Are you working on any exciting new projects now? How do you think that will help people?

Yes, I am traveling now to deliver talks about how to be human in a digital world. I think people need to be reminded that behind every screen is a real human with real feelings.

Ok, thank you for that. Let’s now jump to the main focus of our interview. Have you ever been publicly shamed or embarrassed on social media? Can you share with our readers what that experience felt like?

Yes, someone impersonated me online and made cruel and negative comments that seemed like they were coming from me.

What did you do to shake off that negative feeling?

I asked the site administrator to take the post down, and not respond to it. It still felt very hurtful.

Have you ever posted a comment on social media that you regretted because you felt it was too harsh or mean?

No, I try to think twice, post once. I do have a problem with online sarcasm though! And that never goes over well online.

When one reads the comments on Youtube or Instagram, or the trending topics on Twitter, a great percentage of them are critical, harsh, and hurtful. The people writing the comments may feel like they are simply tapping buttons on a keyboard, but to the one on the receiving end of the comment, it is very different. This may be intuitive, but I feel that it will be instructive to spell it out. Can you help illustrate to our readers what the recipient of a public online critique might be feeling?

Words can be very hurtful. Additionally when they happen online, they stay online forever (usually) AND they can be shared and seen by vast, invisible audiences. Thus, the hurt never goes away.

Do you think a verbal online attacks feels worse or less than a verbal argument in “real life”? How are the two different?

An online argument can feel worse because it lives online forever. You can’t go home and get away from it. In real life the incident is over once the words are spoken.

What long term effects can happen to someone who was shamed online?

It can severely damage their reputation.

Many people who troll others online, or who leave harsh comments, can likely be kind and sweet people in “real life”. These people would likely never publicly shout at someone in a room filled with 100 people. Yet, on social media, when you embarrass someone, you are doing it in front of thousands of even millions of people, and it is out there forever. Can you give 3 or 4 reasons why social media tends to bring out the worst in people; why people are meaner online than they are in person?

-Because of “disinhibition”… people tend to be emboldened to say or do things online they would never say or do in real life.

-There are no facial expressions or social cues to let people know how someone on the other end is feeling.

-It is so immediate. Many people don’t take time to reflect on consequences before they post.

If you had the power to influence thousands of people about how to best comment and interact online, what would you suggest to them? What are your “5 things we should each do to help make social media and the internet, a kinder and more tolerant place”? Can you give a story or an example for each?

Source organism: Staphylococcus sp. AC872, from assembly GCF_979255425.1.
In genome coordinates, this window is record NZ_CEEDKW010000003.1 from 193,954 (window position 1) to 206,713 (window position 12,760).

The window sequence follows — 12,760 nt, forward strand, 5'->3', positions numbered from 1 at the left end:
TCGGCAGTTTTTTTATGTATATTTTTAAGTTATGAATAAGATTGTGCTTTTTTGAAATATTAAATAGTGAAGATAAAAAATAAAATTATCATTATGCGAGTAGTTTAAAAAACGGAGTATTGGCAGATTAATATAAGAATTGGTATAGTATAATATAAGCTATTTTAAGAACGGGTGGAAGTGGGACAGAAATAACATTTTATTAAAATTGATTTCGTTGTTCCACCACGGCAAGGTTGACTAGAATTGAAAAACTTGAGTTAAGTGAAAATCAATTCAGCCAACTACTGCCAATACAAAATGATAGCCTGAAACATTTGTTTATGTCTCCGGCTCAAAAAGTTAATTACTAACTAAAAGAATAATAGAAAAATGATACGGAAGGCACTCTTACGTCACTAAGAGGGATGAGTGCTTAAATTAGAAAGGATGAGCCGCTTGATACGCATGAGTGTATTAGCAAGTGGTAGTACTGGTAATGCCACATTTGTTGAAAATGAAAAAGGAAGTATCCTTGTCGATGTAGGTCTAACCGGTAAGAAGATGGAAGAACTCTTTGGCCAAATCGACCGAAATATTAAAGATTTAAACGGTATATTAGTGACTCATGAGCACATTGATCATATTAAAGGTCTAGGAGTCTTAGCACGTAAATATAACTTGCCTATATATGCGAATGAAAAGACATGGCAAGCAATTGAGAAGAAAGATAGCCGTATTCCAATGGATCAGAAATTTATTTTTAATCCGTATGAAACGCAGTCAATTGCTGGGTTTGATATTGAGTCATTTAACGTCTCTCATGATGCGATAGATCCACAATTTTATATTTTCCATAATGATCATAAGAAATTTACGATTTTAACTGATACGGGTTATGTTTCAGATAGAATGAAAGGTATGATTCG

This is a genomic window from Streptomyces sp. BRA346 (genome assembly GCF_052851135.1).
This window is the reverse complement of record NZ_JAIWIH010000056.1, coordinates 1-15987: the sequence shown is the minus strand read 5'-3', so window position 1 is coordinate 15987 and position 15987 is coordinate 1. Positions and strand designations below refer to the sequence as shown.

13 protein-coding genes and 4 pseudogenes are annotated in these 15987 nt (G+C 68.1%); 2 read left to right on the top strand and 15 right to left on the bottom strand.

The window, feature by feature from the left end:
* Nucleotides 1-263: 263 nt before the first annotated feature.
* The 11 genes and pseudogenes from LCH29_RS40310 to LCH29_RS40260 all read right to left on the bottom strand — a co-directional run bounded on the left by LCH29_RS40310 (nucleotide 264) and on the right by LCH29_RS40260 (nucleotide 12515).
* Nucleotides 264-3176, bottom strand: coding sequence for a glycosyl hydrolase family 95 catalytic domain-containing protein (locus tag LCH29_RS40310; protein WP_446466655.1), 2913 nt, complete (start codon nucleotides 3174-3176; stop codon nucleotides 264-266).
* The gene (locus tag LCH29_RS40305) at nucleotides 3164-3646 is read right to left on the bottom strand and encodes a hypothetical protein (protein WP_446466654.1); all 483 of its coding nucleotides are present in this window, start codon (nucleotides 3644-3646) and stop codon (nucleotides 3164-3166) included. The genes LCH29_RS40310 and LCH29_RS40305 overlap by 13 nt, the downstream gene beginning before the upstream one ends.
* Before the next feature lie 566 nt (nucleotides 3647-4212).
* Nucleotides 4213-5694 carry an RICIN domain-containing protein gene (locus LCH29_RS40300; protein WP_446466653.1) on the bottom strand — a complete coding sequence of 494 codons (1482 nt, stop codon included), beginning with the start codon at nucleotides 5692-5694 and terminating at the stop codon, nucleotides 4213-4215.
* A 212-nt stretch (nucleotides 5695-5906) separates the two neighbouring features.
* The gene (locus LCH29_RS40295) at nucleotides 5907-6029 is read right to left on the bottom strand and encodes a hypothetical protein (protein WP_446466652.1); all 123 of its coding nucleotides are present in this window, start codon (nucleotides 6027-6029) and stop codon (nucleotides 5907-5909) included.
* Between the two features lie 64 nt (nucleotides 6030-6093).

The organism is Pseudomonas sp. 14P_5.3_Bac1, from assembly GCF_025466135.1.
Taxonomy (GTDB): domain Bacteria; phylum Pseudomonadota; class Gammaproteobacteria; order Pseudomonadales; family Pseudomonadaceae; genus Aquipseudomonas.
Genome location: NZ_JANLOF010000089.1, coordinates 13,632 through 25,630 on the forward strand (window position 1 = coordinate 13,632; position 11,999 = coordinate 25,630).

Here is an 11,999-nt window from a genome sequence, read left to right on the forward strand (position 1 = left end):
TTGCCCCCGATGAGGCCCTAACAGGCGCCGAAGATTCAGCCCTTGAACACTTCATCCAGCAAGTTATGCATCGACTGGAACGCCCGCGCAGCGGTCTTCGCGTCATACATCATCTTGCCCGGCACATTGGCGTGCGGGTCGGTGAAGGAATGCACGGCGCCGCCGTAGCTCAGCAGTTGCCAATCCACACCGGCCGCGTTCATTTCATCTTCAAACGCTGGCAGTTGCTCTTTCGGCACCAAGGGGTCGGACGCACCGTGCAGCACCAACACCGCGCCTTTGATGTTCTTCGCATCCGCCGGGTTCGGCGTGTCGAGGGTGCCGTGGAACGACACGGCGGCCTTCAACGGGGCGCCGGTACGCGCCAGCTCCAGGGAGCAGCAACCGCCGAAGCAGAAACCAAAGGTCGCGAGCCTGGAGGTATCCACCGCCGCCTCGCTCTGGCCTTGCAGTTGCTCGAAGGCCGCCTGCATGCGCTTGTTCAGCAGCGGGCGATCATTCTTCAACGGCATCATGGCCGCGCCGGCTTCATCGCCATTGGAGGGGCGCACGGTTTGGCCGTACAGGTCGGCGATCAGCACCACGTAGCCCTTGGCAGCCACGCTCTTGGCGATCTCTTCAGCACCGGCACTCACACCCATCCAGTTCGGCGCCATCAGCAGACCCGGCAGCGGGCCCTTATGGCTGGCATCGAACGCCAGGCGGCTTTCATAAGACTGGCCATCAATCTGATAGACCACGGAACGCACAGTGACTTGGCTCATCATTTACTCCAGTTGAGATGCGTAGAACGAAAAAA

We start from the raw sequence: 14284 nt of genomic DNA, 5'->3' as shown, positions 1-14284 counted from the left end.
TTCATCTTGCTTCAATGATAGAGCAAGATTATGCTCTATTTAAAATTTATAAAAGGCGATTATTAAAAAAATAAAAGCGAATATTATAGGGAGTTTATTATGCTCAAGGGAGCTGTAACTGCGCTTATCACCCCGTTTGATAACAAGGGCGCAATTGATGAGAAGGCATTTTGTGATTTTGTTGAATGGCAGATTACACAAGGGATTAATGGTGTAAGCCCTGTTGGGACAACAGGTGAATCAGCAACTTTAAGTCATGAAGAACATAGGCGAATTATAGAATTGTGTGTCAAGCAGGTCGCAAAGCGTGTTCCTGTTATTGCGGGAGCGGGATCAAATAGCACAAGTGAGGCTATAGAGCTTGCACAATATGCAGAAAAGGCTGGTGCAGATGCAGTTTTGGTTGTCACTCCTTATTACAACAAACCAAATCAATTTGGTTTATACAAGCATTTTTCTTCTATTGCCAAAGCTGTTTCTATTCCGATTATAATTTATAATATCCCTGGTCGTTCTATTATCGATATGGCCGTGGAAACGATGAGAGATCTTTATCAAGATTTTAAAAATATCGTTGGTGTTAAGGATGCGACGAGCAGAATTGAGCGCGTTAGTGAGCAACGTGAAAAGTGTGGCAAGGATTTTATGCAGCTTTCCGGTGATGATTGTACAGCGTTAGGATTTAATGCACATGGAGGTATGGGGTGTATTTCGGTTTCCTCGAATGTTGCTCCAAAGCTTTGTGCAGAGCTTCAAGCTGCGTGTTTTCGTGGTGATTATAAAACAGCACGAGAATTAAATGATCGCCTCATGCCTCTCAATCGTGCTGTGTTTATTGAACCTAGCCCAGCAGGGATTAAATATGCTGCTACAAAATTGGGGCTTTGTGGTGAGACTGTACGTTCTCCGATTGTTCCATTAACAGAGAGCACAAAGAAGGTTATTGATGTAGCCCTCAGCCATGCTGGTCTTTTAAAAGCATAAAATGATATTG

-Think before you post.

-Remember there is a real person behind the screen.

-Don’t post something you would never say or do in real life.

Freedom of speech prohibits censorship in the public square. Do you think that applies to social media? Do American citizens have a right to say whatever they want within the confines of a social media platform owned by a private enterprise?

As one of my students said, yes they have the right, but that doesn’t make it “right.”

If you had full control over Facebook or Twitter, which specific changes would you make to limit harmful or hurtful attacks?

I’d make a pause button. We have the right to free speech, but not the right to immediacy. I don’t think posts, videos, photos, should always be posted instantaneously. Human reviewers should have time to assess content before it is published.

Can you please give us your favorite “Life Lesson Quote”? Can you share how that was relevant to you in your life?

“If you can be anything, be kind.” It is relevant to everything in life.

We are blessed that some of the biggest names in Business, VC funding, Sports, and Entertainment read this column. Is there a person in the world, or in the US with whom you would love to have a private breakfast or lunch with, and why? He or she might just see this if we tag them 🙂

Wow this one stumped me, but I do have to say that some celebrities are brilliant on Twitter, funny, smart, and generally kind. A few that come to mind are Anna Kendrick, Ryan Reynolds, Ashton Kutcher.

How can our readers follow you on social media?

@dianagraber, @becyberwise, @cybercivics on Twitter

@becyberwise on Facebook

@cyber_civics and @becyberwise on Instagram

Book Website — www.dianagraber.com

CyberWise www.cyberwise.org

Cyber Civics www.cybercivics.com

Twitter: @dianagraber

Thank you so much for these insights! This was so inspiring!